An upgrade to the existing set up

After making the “Blue Pill PCB” controller, I was itching to do a few things. The 200-step motor was not very smooth (but workable). The bigger pulley was obstructing the RA axis from fully rotating because the DEC tightening knob was hitting the pulley, temporarily damaging the belt setup causing me to waste many clear nights.

So, in July, I decided modify the gear ratio so that the DEC knob won’t hit the larger pulley. To do that, I had to upgrade the motors as well with 400 steps. Luckily, I was able to find a 400 step motor online. I got 16 teeth and 40 teeth pulleys which will give me a ratio of 2.5. With the 400-step motor, I’ll have the same 12, 800 steps per degree. I can also increase the microsteps to 64 to get even smoother tracking, theoretically. I might even try 128 microsteps one day :grinning: .

Then I thought to myself: “since I’m gonna make these changes, why not upgrade the controller itself?” Though the current controller was fine, I went ahead for a controller upgrade.

As I’m upgrading anyway, I chose a controller which is the most powerful with all nitty-gritties, even though I won’t be using many of the features. This time I’m going for the MaxPCB4. This is a Teensy 4.1 board-based controller and I could see that I could source most of the components. This was going to be my first ever SMT project.

The first hurdle is making the PCB. It’s double-sided and modifying it to single side will be a little difficult. That’s when I noticed that at, you could get your PCB manufactured. So I downloaded the PCB gerber files and sent them for manufacturing. I had to order in multiples of five, so I had to order 5. In a couple of weeks, I got the PCBs nicely manufactured.

Here is the finished controller. There are a few components I haven’t soldered because I won’t need them for my purposes (actually the component was so small I couldn’t solder it).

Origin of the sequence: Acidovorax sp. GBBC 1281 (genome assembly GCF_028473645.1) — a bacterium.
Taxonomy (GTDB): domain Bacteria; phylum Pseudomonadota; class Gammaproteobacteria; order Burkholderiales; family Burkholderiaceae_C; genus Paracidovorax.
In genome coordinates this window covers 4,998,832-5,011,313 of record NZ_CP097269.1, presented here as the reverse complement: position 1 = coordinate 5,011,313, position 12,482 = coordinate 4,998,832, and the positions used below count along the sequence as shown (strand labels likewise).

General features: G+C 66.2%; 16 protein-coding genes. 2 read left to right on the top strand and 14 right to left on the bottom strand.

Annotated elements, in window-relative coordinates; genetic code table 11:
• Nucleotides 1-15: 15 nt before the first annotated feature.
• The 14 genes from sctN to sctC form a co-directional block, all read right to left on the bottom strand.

The port next to the two LEDs on the left is the ST4 port for autoguiding.

I thought of 3D printing a box for it (the files for that are available on the OnStep site) but changed my mind and now ordered a regular box on Amazon.

Hand controller

There is also an OnStep Smart Hand Controller. I have already made it but yet to fully check if it’s working correctly. I’ll update this page once that is done.

Future plans:

Immediate future: Paint the mount :grinning: .
Immediate future: Change the RA bearings. There are no bearings in the DEC axis.
Install Periodic Error Correction (PEC) sensors.
3D printed case.
Metal 3D printed motor holders, if possible.
A pier.

P.S: It’s not an easy process. I spent several days and nights just to try and understand how the whole thing works. And it took almost two months to complete the project. And it also requires lots of patience and troubleshooting. If you are interested in converting your mount, be prepared to take a lot of effort. But in the end it’s worth it. If done diligently, the conversion is much cheaper than commercial options.

Thanks for reading,


Really informative! Thanks for sharing with us!

Brilliant work @vijay , am sure many would benefit from this. All the best wishes for the immediate future work you’ve planned. Hopefully, some day when I visit home, I’d be keen to come and see your work.

Thanks @Thiyagarajan and @Gnana . Hope it helps. Oh I forgot to add a focuser to my To do list.


Just noticed the typo in the title. Is it possible to edit it?

Yes @vijay i made the edit to the title

Thanks @Thiyagarajan

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Last month, I bought a GSO coma corrector for my F5, and I got one very short window to use it for visual observing two weeks ago. I used my Celestron Zoom eyepiece for observing a random part of the sky. I compared the difference with and without the coma corrector and I could see most stars as pointed objects. That’s when I actually notices coma in an eyepiece.


3D printed a box for the new controller.

These boxes don’t look nice I’m just learning 3D printing.

I also 3d printed a concentre collimator. I got the concentre part right only on the eighth attempt.



I replaced the 60 and 12 teeth timing pulleys with 40 and 16 teeth pulleys for both RA and DEC Axes yesterday. I replaced them because the RA axis tightening knob would hit the 60t pulley (which rotates the worm wheel) when the RA axis is rotated fully. Secondly, the 12t and 60t combo wasn’t ideal for torque transfer (though I didn’t face any big issue). Here is the timing belt size calculator.

With the old pulleys, I had a 1:5 transfer ratio (60/12). With the new setup, it’s now 1:2.5 (40/16). I also upgraded the stepper motor driver from LV8729 to TMC2209 which can handle more current. To get this new setup working, I needed a new timing belt. Luckily I was able to get the correct length from an online store which imported the belt for me.

I don’t want to provide too much info reg the torque and current and all. If you have any questions, please feel free to ask here.
RA axis:

Dec Axis:

Waiting for a clear night.


Anna how can I contact you